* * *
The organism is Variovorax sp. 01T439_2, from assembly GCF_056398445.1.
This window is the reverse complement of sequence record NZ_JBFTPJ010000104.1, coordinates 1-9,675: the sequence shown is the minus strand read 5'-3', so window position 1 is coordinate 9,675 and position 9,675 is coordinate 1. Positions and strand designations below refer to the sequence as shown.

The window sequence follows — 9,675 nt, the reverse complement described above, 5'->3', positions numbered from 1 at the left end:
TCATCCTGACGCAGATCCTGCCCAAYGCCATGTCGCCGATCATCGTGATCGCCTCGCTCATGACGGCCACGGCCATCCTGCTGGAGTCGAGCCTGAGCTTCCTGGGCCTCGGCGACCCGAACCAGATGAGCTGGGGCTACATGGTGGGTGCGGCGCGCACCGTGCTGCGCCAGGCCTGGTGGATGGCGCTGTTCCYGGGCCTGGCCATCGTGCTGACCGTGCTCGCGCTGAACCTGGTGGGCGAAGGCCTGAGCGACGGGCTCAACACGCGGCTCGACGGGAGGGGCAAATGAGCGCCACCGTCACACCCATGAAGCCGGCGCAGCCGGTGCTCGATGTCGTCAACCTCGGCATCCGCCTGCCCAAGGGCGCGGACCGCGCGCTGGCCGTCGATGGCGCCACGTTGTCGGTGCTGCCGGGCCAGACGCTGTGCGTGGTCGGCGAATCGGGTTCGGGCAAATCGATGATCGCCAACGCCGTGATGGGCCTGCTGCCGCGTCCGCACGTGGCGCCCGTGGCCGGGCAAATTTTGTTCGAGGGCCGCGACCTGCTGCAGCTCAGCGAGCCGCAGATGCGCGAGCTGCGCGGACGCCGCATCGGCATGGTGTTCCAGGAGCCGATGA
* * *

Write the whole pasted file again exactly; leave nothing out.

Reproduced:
The organism is Variovorax sp. 01T439_2, from assembly GCF_056398445.1.
This window is the reverse complement of sequence record NZ_JBFTPJ010000104.1, coordinates 1-9,675: the sequence shown is the minus strand read 5'-3', so window position 1 is coordinate 9,675 and position 9,675 is coordinate 1. Positions and strand designations below refer to the sequence as shown.

The window sequence follows — 9,675 nt, the reverse complement described above, 5'->3', positions numbered from 1 at the left end:
TCATCCTGACGCAGATCCTGCCCAAYGCCATGTCGCCGATCATCGTGATCGCCTCGCTCATGACGGCCACGGCCATCCTGCTGGAGTCGAGCCTGAGCTTCCTGGGCCTCGGCGACCCGAACCAGATGAGCTGGGGCTACATGGTGGGTGCGGCGCGCACCGTGCTGCGCCAGGCCTGGTGGATGGCGCTGTTCCYGGGCCTGGCCATCGTGCTGACCGTGCTCGCGCTGAACCTGGTGGGCGAAGGCCTGAGCGACGGGCTCAACACGCGGCTCGACGGGAGGGGCAAATGAGCGCCACCGTCACACCCATGAAGCCGGCGCAGCCGGTGCTCGATGTCGTCAACCTCGGCATCCGCCTGCCCAAGGGCGCGGACCGCGCGCTGGCCGTCGATGGCGCCACGTTGTCGGTGCTGCCGGGCCAGACGCTGTGCGTGGTCGGCGAATCGGGTTCGGGCAAATCGATGATCGCCAACGCCGTGATGGGCCTGCTGCCGCGTCCGCACGTGGCGCCCGTGGCCGGGCAAATTTTGTTCGAGGGCCGCGACCTGCTGCAGCTCAGCGAGCCGCAGATGCGCGAGCTGCGCGGACGCCGCATCGGCATGGTGTTCCAGGAGCCGATGA